Third, these basicforms of thought that imply one another are, in each case, not tied down to anyparticular entities or processes whatsoever. Pentadic terms are eminently?flexible.? I use ?war? and the ?human body? to show how they each can be anagent, act, purpose, means, or scene, depending on the route of strategicambiguity a rhetor chooses. Burke?s metaphor of the ?alembic? of transformationvia the melting of metal serves as descriptive such strategic transformation. Ireference Clark Rountree?s superb book on ?Motives in Bush vs. Gore? asillustration.

So I don?t think I?mstinting on the value and uniqueness of pentadic theory and criticism. I justhave not personally used it. I excuse that lacuna by reference to my admittedly?morbid? personality. That?s what Burke says is the drawback in pentadic theoryand criticism alone. It?s not MORBID enough. And ?morbid[ity]? is ?Trouble?!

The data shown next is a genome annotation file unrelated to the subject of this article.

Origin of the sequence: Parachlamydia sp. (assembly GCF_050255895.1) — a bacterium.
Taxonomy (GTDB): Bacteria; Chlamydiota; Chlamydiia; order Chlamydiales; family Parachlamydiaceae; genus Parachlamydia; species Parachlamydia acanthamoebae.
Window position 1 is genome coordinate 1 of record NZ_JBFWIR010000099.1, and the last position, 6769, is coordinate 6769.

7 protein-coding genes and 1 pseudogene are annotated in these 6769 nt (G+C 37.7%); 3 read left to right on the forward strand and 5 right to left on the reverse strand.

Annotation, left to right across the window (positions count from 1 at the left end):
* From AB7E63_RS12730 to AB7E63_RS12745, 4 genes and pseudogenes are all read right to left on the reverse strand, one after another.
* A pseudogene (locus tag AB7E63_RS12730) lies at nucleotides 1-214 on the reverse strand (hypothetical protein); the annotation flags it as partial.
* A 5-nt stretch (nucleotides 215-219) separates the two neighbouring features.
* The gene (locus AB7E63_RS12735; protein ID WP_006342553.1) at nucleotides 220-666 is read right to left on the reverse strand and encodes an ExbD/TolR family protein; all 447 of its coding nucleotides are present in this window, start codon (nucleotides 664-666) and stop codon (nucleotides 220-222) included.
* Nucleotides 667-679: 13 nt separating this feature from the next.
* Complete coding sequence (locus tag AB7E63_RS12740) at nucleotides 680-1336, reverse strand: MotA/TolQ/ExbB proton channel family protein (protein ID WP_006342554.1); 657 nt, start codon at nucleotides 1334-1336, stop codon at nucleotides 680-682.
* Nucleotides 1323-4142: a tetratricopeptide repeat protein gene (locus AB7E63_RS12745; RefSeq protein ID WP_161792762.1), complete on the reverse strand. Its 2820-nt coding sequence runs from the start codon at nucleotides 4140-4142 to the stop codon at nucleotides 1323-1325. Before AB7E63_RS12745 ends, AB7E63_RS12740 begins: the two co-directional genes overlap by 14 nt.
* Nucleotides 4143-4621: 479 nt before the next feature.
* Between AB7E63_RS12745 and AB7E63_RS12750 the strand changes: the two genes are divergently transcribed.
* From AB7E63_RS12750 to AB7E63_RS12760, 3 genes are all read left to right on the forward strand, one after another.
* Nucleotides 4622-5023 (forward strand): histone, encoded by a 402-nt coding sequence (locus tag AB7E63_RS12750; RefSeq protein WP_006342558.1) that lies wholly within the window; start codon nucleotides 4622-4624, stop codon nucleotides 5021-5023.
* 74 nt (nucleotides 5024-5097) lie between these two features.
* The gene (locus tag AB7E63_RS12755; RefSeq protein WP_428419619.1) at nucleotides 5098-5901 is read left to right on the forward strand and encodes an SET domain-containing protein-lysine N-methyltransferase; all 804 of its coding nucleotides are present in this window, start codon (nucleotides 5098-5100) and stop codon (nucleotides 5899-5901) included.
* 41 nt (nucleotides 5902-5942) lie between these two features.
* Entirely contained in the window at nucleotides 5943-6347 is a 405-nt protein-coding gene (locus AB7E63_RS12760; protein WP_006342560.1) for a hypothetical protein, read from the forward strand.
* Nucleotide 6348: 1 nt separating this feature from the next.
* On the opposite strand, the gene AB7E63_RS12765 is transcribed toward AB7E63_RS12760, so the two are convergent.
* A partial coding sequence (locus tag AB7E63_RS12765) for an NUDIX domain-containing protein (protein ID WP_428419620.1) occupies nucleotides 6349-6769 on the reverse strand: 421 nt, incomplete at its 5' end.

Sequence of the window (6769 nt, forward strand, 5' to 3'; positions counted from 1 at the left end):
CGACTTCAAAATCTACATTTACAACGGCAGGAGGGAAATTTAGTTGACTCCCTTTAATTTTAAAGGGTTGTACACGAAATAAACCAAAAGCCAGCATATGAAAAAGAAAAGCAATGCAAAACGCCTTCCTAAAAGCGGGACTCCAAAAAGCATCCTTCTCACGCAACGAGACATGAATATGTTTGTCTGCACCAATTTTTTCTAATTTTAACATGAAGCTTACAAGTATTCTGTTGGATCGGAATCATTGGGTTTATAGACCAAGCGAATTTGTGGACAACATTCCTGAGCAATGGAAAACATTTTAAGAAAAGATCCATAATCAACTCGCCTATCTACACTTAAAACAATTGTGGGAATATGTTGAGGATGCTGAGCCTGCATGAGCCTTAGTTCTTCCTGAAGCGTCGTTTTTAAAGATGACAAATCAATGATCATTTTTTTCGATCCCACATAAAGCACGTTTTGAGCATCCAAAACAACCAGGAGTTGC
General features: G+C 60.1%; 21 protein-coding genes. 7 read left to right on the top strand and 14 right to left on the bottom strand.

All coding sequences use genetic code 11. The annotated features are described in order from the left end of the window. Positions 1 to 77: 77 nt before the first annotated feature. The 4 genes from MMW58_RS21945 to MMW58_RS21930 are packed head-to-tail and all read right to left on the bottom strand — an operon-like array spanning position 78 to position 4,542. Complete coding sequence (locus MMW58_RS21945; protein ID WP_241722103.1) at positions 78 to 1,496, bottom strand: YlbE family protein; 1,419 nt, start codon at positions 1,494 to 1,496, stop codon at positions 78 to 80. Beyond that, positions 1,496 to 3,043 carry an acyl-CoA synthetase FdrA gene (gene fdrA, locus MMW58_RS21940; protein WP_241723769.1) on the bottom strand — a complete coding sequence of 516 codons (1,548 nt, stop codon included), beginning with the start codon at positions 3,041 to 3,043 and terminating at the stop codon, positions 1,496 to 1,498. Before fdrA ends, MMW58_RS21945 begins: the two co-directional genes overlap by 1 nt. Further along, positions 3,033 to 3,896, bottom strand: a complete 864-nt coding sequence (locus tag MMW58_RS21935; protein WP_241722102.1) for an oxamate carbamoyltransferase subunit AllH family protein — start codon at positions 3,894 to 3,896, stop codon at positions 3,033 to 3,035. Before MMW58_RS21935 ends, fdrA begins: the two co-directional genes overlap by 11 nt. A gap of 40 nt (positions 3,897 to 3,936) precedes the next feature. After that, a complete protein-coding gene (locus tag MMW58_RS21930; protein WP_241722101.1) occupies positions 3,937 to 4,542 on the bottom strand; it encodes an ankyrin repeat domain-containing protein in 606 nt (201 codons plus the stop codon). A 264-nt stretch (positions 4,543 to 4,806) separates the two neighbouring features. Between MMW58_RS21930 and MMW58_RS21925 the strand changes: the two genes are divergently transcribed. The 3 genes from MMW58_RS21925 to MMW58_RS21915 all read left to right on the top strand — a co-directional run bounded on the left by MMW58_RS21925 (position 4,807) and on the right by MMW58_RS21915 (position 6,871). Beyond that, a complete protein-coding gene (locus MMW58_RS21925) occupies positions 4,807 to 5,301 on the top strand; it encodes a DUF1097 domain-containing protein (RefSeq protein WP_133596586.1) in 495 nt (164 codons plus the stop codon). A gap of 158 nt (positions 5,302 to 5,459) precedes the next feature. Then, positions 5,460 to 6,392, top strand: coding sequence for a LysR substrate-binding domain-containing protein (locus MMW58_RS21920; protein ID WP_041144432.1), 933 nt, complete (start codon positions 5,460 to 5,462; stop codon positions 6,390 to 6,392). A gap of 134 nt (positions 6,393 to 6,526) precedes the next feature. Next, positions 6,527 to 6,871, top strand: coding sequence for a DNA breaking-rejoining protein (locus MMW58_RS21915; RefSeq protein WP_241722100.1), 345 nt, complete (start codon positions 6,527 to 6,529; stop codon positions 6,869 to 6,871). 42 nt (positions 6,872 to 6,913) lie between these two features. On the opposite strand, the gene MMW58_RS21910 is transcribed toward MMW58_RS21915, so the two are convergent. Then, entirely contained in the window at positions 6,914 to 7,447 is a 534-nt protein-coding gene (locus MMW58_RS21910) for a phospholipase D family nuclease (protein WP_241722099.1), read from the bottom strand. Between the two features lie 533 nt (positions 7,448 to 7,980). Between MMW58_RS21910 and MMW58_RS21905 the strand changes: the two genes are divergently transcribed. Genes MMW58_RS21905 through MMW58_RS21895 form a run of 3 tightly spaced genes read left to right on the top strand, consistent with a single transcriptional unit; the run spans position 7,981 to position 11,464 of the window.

All this raises theissue of late Burke in relation to early Burke. My simple mind sees morecongruities than dislocations between Burke before the 1950s, and Burke afterthe turn of the half-century.

But time?s up fortoday. That question for later.






    On Monday, January 23, 2017 4:57 PM, James Klumpp <jklumpp at umd.edu> wrote:

 I am not certain that I disagree at all with Ed Appel.  But I do think
that we err when we try to overburden the pentad by loading all Burkean
insights on it.  Trouble is one of those.  We need to remember that the
pentad was a vocabulary designed to work with variety of accounts.